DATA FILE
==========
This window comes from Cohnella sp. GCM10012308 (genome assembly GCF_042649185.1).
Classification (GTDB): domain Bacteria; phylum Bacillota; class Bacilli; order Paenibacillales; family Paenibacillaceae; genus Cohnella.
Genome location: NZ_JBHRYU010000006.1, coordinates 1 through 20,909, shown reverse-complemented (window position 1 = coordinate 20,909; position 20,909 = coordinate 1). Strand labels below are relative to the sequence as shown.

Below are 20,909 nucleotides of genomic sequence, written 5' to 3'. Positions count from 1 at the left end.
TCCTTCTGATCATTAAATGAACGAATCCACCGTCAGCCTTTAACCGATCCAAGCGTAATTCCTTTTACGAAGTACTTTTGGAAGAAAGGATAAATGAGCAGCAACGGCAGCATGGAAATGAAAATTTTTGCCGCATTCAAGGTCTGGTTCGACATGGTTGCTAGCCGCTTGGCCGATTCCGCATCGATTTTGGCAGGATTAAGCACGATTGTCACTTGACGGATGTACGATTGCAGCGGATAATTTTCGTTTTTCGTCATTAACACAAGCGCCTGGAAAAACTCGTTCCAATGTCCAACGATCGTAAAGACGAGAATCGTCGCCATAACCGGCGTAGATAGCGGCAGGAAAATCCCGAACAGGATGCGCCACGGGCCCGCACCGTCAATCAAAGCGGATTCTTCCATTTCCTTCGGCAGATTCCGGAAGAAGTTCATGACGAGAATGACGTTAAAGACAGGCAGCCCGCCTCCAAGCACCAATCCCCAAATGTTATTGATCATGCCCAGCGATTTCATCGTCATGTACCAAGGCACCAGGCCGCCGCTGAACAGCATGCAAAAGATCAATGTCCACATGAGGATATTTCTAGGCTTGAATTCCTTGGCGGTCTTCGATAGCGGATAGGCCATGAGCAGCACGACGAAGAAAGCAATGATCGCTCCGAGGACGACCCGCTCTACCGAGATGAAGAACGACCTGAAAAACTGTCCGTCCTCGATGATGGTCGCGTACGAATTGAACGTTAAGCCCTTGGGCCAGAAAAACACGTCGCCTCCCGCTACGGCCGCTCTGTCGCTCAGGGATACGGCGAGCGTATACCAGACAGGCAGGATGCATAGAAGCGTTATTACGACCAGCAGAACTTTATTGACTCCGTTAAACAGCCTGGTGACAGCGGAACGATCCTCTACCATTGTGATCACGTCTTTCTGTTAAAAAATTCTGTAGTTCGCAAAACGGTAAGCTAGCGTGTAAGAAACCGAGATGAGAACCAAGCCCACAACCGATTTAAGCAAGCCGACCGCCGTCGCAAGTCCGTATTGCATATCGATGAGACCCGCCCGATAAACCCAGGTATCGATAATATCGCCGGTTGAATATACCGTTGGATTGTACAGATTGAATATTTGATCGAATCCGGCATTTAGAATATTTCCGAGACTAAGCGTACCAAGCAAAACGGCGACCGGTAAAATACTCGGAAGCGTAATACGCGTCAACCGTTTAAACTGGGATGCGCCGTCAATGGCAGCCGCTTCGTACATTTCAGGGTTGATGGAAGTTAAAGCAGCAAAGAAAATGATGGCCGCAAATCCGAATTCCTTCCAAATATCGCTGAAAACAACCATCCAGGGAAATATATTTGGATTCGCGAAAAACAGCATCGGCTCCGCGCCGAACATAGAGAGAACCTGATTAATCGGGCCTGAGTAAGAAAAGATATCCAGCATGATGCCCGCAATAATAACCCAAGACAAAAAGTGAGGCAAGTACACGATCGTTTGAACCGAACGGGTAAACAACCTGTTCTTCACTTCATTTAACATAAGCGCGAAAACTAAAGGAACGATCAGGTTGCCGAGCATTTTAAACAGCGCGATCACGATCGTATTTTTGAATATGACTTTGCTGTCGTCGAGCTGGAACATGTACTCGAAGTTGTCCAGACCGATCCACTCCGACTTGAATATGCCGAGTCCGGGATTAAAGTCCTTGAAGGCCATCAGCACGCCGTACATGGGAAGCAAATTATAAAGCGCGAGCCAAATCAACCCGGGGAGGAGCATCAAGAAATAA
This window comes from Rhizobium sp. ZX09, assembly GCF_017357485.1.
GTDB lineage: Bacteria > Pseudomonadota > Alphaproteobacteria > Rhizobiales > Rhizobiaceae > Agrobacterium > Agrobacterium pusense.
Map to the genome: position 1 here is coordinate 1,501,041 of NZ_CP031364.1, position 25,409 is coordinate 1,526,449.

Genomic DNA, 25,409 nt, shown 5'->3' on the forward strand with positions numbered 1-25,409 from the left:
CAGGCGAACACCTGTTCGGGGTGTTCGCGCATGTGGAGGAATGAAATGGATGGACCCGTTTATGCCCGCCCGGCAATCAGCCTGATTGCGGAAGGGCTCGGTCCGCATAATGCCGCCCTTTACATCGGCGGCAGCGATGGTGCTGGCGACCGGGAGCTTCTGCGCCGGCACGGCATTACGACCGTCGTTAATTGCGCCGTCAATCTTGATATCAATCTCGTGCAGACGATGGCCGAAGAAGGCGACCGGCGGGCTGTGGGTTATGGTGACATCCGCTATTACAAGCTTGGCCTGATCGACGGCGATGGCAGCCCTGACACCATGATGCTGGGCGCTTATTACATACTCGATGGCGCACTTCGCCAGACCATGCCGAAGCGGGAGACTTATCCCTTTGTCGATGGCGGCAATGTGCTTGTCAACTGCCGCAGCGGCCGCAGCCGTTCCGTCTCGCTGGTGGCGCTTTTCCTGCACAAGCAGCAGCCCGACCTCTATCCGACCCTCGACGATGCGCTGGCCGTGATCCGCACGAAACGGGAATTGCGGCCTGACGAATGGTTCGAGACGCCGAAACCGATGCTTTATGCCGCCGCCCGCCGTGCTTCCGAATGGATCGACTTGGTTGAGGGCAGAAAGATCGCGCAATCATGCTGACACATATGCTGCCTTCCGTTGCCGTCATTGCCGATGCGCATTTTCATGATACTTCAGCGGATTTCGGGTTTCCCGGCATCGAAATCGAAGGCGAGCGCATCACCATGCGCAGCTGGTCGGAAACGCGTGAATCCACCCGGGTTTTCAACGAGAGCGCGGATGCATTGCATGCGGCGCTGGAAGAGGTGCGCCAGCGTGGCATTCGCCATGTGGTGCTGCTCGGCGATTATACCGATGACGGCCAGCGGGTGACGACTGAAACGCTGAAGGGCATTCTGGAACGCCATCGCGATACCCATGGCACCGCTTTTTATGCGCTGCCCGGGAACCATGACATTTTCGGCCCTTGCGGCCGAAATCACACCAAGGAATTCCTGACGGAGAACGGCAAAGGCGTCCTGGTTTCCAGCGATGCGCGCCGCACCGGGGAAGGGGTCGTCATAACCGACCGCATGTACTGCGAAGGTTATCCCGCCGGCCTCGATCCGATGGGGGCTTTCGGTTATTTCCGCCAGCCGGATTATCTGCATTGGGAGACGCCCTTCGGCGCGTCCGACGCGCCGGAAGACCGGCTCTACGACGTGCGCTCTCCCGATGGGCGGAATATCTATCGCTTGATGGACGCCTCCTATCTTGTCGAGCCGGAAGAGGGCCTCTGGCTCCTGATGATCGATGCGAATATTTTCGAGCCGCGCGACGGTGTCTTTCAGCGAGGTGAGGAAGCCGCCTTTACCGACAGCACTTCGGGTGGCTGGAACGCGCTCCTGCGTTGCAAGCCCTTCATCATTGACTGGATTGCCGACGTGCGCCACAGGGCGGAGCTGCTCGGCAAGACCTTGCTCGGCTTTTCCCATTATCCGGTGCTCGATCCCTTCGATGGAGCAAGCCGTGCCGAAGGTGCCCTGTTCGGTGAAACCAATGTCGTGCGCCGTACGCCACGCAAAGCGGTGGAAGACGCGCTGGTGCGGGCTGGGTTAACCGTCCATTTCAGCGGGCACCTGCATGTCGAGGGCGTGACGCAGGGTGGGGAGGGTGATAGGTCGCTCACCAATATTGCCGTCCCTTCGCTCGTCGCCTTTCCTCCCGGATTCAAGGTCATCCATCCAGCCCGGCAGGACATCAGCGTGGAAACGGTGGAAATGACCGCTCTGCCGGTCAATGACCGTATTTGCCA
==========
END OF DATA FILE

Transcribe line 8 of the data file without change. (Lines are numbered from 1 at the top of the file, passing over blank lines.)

Map to the genome: position 1 here is coordinate 1,501,041 of NZ_CP031364.1, position 25,409 is coordinate 1,526,449.